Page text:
Instead, you could use a magnifying glass to look for imperfections. It might sound counterproductive, but the presence of flaws is a good thing – only fakes and extremely rare diamonds are completely flawless.
Finally, you could hold the diamond above a small flame (like a candle) for around 45 seconds and then drop it into a glass of ice water. A fake diamond will shatter, whereas a real diamond will remain intact. If you want to keep your ring regardless of whether the diamond is real or not, this clearly isn’t the right test to perform.
How much is a 1-carat diamond worth?
A range of 1-carat rings could all have vastly different values. Contrary to popular belief, the number of carats isn’t the most important factor. Clarity and cut matter a lot, too. You could expect anywhere between $1,000 and $5,000 for an average 1-carat ring.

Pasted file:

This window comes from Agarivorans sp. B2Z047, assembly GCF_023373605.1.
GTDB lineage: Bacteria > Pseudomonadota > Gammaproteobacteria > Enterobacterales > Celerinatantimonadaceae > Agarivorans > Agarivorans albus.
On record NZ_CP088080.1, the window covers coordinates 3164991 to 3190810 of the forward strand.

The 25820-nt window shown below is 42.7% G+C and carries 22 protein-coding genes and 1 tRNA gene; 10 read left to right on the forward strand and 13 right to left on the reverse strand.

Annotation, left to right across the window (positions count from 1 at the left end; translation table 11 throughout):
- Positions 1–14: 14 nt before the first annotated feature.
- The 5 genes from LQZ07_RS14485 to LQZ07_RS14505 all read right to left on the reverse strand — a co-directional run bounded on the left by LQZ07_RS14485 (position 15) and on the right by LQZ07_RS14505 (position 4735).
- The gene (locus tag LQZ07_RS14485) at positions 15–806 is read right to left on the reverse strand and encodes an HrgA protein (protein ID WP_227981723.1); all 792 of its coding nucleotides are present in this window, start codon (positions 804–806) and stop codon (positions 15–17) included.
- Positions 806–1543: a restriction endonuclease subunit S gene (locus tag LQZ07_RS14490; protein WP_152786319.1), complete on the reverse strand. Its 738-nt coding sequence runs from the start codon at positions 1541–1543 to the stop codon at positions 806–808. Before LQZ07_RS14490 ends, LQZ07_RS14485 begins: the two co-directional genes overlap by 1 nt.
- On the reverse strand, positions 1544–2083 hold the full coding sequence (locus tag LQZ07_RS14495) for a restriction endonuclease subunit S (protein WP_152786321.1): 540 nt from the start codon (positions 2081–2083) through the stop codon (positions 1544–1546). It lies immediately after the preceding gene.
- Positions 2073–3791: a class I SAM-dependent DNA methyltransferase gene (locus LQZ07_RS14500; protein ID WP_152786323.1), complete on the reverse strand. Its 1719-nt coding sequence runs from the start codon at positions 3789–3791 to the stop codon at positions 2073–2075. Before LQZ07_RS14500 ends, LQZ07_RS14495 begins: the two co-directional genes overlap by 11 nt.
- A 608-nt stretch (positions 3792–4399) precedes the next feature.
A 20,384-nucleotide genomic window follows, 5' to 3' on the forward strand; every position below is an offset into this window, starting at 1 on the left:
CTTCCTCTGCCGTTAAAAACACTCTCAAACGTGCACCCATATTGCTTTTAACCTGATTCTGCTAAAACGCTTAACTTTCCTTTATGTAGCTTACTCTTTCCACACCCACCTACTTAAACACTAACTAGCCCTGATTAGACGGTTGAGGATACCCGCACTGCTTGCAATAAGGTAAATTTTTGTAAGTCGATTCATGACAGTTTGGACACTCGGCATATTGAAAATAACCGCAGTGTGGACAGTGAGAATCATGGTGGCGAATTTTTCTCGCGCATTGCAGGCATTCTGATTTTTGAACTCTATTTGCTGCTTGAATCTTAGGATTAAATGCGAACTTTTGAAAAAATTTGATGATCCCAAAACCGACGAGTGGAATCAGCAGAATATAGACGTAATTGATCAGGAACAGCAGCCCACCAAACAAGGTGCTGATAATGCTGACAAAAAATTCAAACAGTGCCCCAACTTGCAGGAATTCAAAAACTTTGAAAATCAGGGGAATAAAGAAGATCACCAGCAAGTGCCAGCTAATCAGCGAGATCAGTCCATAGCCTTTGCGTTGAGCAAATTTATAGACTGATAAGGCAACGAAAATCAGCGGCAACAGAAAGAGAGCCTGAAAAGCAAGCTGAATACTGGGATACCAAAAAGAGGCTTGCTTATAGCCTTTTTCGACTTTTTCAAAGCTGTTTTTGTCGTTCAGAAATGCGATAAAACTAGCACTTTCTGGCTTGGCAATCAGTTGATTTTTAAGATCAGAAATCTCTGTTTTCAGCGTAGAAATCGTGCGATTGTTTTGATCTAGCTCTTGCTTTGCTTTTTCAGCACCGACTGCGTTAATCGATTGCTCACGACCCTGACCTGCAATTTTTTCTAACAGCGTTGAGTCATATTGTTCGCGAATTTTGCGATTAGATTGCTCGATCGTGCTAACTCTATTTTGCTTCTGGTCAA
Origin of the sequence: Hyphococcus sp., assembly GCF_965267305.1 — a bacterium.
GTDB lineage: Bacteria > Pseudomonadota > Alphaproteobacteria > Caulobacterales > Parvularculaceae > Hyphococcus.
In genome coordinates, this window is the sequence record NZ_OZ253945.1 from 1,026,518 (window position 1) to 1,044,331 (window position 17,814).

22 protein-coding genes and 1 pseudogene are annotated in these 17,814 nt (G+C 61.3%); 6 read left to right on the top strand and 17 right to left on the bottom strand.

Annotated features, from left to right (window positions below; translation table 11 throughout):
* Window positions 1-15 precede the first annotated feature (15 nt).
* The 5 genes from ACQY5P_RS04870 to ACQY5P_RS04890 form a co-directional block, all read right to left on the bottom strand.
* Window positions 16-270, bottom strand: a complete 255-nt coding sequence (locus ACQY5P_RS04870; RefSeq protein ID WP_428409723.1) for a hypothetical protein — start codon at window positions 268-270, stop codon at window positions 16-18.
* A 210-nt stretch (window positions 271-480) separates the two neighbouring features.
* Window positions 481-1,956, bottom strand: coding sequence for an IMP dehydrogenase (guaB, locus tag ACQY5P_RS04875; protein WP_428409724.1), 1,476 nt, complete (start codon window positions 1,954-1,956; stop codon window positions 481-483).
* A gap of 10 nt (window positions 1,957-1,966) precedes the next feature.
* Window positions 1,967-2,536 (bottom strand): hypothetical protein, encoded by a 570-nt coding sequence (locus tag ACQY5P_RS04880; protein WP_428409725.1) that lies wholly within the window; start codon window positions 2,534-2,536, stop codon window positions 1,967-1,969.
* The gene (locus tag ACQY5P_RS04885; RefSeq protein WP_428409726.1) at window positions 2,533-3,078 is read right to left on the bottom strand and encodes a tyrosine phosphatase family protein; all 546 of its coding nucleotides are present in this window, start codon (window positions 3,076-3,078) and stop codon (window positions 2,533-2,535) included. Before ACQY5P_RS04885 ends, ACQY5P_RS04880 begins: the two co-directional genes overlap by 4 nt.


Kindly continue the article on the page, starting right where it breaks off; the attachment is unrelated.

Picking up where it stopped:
Can I sell the setting, too?
Yes, you can sell both the diamond and the setting at the same time, even if the jewelry buyer plans to break apart the ring later. But, the setting will not be as valuable as what it was originally purchased for. Most professional jewelry buyers will melt bands and settings down to scrap gold or simple precious metal.
ABE MOR offers great prices for both diamonds and settings.
Who gets the engagement ring after a divorce?
If you haven’t started the divorce process yet, but you’re already thinking ahead to selling your ring, you might be concerned that you won’t even be eligible for the ring. Legally, wedding or engagement rings are a gift, meaning the recipient has the right to keep the gift. Basically, your ring is yours – to keep or to sell.